Where do you go when you don’t want to pay for international air fare, feel you have explored all the UK mainland has to offer but feel the urge to get away? The answer lies on Britain’s many islands. In this brief guide we take a look at some of the big hitters and less obvious holiday destinations surrounded by water. Any you won’t even need to find your passport.
Isle of Man
It only takes a 30 minute ferry ride to reach the Isle of Man but there’s enough to see on the island to keep you busy for days. There’s beautiful landscape to explore on breath-taking walks, tough terrain for mountain bikers and climbers to challenge themselves and a wealth of cultural activities.
Fun Fact: Although traditional Manx music is a mixture of Norse and Celtic influences, the Bee Gees are its most famous musical export.
Isle of Wight
The Isle of Wight has long been a popular holiday destination with families rushing to enjoy the beautiful beaches, music fans going to the famous rock festival and ramblers heading for the picturesque walking routes. It is the largest of the islands of England and easily accessible by ferry from Southampton, Portsmouth or Lymington.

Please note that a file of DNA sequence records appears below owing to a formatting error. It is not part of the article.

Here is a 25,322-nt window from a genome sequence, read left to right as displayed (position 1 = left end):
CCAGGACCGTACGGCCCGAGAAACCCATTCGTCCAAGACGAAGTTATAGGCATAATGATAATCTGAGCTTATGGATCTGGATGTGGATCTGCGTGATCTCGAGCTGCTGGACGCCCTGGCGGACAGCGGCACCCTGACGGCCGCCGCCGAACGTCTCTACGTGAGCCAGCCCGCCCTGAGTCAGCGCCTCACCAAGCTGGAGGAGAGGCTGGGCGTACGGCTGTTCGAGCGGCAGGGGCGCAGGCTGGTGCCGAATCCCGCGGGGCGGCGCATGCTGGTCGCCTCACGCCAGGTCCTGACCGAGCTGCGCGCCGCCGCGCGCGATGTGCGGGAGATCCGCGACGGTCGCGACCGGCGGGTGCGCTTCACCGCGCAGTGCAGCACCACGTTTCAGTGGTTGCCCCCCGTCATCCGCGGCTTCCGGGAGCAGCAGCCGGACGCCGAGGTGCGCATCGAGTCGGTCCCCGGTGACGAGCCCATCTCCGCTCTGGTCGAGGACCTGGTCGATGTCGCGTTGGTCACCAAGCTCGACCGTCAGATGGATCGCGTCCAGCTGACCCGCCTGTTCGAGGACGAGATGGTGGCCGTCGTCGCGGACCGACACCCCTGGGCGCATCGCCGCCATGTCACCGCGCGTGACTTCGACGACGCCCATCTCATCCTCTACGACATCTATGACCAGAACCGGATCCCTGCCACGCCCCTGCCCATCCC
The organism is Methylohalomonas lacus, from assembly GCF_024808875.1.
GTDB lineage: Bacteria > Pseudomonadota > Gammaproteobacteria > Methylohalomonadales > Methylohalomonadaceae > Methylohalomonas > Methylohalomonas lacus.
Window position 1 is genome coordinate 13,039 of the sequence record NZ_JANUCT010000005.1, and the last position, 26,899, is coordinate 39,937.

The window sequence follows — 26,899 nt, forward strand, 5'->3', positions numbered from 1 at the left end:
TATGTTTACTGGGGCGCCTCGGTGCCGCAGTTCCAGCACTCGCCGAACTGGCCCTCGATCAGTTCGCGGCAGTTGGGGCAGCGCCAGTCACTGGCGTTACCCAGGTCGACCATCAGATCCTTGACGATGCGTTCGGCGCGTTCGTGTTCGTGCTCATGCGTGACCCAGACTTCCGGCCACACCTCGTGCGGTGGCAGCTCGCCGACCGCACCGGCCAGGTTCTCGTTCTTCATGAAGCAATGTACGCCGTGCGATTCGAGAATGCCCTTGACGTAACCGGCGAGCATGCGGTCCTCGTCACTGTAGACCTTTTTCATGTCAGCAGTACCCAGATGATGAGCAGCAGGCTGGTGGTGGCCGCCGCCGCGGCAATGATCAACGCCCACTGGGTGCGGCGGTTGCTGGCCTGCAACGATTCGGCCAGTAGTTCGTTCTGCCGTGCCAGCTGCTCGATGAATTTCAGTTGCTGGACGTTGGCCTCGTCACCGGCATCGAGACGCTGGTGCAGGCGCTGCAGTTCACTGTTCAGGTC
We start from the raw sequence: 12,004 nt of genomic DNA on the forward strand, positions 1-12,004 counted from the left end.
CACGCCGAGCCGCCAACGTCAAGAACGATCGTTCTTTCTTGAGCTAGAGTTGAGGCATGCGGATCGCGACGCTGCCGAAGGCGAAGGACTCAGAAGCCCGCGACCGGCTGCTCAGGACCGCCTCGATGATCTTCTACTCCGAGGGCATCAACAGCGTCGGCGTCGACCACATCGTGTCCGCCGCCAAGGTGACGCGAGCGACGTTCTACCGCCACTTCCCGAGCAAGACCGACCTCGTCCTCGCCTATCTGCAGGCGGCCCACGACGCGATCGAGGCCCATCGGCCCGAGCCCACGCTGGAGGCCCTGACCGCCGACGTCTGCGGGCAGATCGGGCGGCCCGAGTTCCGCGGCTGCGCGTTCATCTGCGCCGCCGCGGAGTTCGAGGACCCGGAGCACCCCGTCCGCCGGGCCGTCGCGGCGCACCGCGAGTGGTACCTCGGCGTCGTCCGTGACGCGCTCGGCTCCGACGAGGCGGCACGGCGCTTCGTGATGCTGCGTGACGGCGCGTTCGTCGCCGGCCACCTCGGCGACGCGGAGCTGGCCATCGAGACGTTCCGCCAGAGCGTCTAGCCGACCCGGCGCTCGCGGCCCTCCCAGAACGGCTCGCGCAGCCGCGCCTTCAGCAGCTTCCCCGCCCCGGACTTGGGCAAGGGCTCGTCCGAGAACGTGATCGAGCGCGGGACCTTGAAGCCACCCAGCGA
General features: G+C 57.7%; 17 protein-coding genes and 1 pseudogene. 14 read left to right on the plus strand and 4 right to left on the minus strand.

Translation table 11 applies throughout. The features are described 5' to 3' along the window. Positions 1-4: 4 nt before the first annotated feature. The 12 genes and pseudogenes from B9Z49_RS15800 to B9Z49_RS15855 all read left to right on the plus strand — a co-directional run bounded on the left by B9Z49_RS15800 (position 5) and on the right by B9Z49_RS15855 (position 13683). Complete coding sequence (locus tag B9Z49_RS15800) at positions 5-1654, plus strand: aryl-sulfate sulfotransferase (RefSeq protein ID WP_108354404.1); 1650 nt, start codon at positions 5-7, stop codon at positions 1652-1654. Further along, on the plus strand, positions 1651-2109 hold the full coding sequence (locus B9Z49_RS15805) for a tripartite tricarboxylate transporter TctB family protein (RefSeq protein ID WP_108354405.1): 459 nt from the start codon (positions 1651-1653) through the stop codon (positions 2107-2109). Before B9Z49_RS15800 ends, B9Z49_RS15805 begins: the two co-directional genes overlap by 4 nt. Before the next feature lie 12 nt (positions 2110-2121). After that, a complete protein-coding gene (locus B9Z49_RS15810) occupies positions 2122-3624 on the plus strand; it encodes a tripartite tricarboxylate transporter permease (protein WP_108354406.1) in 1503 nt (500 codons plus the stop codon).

Fun fact: Housewives favourite Alan Titchmarsh enjoyed the honour of being High Sheriff of the Isle of Wight in 2008-09.
Unfortunately, it is not possible to stay on these islands off the coast of Northumberland, however it is well worth the visit if you happen to be in the North East. Take a boat trip out to see puffins, seals and other interesting wildlife or if you’re feeling more adventurous (and don’t mind getting a bit chilly) scuba dive to visit the regions underwater kingdom of marine life and shipwrecks.
Fun Fact: The old Pele Tower is home to the islands’ only habitants: National Trust bird wardens.
The Orkneys encompass around 70 islands with natural beauty, wildlife and plenty of attractions for foodies and culture vultures alike: there’s something for everyone. The mainland, divided into East and West has the bulk of the accommodation whereas the outer islands feature dramatic landscapes and make for memorable boat excursions.
Fun Fact: A native of Orkney is known as an Orcadian
Often described as one of England’s natural wonders, Lundy lies in the Bristol Channel and welcomes both day trippers and those who want to stay longer. The granite outcrop is seen as an unspoiled haven away from the hustle and bustle of mainland England. With under 30 residents it is easy to see how Lundy get its peaceful reputation.
Fun Fact: Lundy is has its own species of cabbage endemic to the island, imaginatively named Lundy Cabbage.